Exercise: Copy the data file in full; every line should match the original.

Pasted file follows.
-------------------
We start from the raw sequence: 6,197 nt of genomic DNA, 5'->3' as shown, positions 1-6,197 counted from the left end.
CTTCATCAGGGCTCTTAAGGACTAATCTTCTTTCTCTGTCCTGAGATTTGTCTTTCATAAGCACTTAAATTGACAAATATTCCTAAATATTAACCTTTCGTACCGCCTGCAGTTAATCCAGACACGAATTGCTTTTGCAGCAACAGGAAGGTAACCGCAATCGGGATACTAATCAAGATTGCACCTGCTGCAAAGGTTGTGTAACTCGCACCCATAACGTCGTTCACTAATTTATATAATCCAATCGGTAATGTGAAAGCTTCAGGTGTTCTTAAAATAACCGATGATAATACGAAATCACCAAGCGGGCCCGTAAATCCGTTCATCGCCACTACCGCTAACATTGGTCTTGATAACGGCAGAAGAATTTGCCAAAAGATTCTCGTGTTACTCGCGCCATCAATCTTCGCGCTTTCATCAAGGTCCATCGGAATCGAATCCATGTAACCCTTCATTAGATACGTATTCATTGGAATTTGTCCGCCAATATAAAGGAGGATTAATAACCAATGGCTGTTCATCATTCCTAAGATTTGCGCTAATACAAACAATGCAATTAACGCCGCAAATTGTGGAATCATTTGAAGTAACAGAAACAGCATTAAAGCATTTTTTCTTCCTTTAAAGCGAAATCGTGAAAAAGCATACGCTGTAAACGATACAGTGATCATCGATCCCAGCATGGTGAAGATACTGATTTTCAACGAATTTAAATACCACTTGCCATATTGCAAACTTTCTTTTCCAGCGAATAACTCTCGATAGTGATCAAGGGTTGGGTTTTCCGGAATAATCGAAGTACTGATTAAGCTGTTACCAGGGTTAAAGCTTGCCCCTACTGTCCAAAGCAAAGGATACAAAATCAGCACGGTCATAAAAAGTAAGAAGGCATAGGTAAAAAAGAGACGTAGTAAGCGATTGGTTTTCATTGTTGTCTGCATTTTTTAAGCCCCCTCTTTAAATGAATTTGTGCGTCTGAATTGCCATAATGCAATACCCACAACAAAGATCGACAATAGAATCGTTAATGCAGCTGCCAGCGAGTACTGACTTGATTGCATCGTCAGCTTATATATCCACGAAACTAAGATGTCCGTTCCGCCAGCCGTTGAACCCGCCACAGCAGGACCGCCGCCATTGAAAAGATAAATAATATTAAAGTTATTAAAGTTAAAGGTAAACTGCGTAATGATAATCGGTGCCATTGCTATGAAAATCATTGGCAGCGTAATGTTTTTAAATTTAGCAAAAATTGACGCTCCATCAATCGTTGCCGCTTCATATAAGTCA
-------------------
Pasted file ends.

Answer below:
We start from the raw sequence: 6,197 nt of genomic DNA, 5'->3' as shown, positions 1-6,197 counted from the left end.
CTTCATCAGGGCTCTTAAGGACTAATCTTCTTTCTCTGTCCTGAGATTTGTCTTTCATAAGCACTTAAATTGACAAATATTCCTAAATATTAACCTTTCGTACCGCCTGCAGTTAATCCAGACACGAATTGCTTTTGCAGCAACAGGAAGGTAACCGCAATCGGGATACTAATCAAGATTGCACCTGCTGCAAAGGTTGTGTAACTCGCACCCATAACGTCGTTCACTAATTTATATAATCCAATCGGTAATGTGAAAGCTTCAGGTGTTCTTAAAATAACCGATGATAATACGAAATCACCAAGCGGGCCCGTAAATCCGTTCATCGCCACTACCGCTAACATTGGTCTTGATAACGGCAGAAGAATTTGCCAAAAGATTCTCGTGTTACTCGCGCCATCAATCTTCGCGCTTTCATCAAGGTCCATCGGAATCGAATCCATGTAACCCTTCATTAGATACGTATTCATTGGAATTTGTCCGCCAATATAAAGGAGGATTAATAACCAATGGCTGTTCATCATTCCTAAGATTTGCGCTAATACAAACAATGCAATTAACGCCGCAAATTGTGGAATCATTTGAAGTAACAGAAACAGCATTAAAGCATTTTTTCTTCCTTTAAAGCGAAATCGTGAAAAAGCATACGCTGTAAACGATACAGTGATCATCGATCCCAGCATGGTGAAGATACTGATTTTCAACGAATTTAAATACCACTTGCCATATTGCAAACTTTCTTTTCCAGCGAATAACTCTCGATAGTGATCAAGGGTTGGGTTTTCCGGAATAATCGAAGTACTGATTAAGCTGTTACCAGGGTTAAAGCTTGCCCCTACTGTCCAAAGCAAAGGATACAAAATCAGCACGGTCATAAAAAGTAAGAAGGCATAGGTAAAAAAGAGACGTAGTAAGCGATTGGTTTTCATTGTTGTCTGCATTTTTTAAGCCCCCTCTTTAAATGAATTTGTGCGTCTGAATTGCCATAATGCAATACCCACAACAAAGATCGACAATAGAATCGTTAATGCAGCTGCCAGCGAGTACTGACTTGATTGCATCGTCAGCTTATATATCCACGAAACTAAGATGTCCGTTCCGCCAGCCGTTGAACCCGCCACAGCAGGACCGCCGCCATTGAAAAGATAAATAATATTAAAGTTATTAAAGTTAAAGGTAAACTGCGTAATGATAATCGGTGCCATTGCTATGAAAATCATTGGCAGCGTAATGTTTTTAAATTTAGCAAAAATTGACGCTCCATCAATCGTTGCCGCTTCATATAAGTCA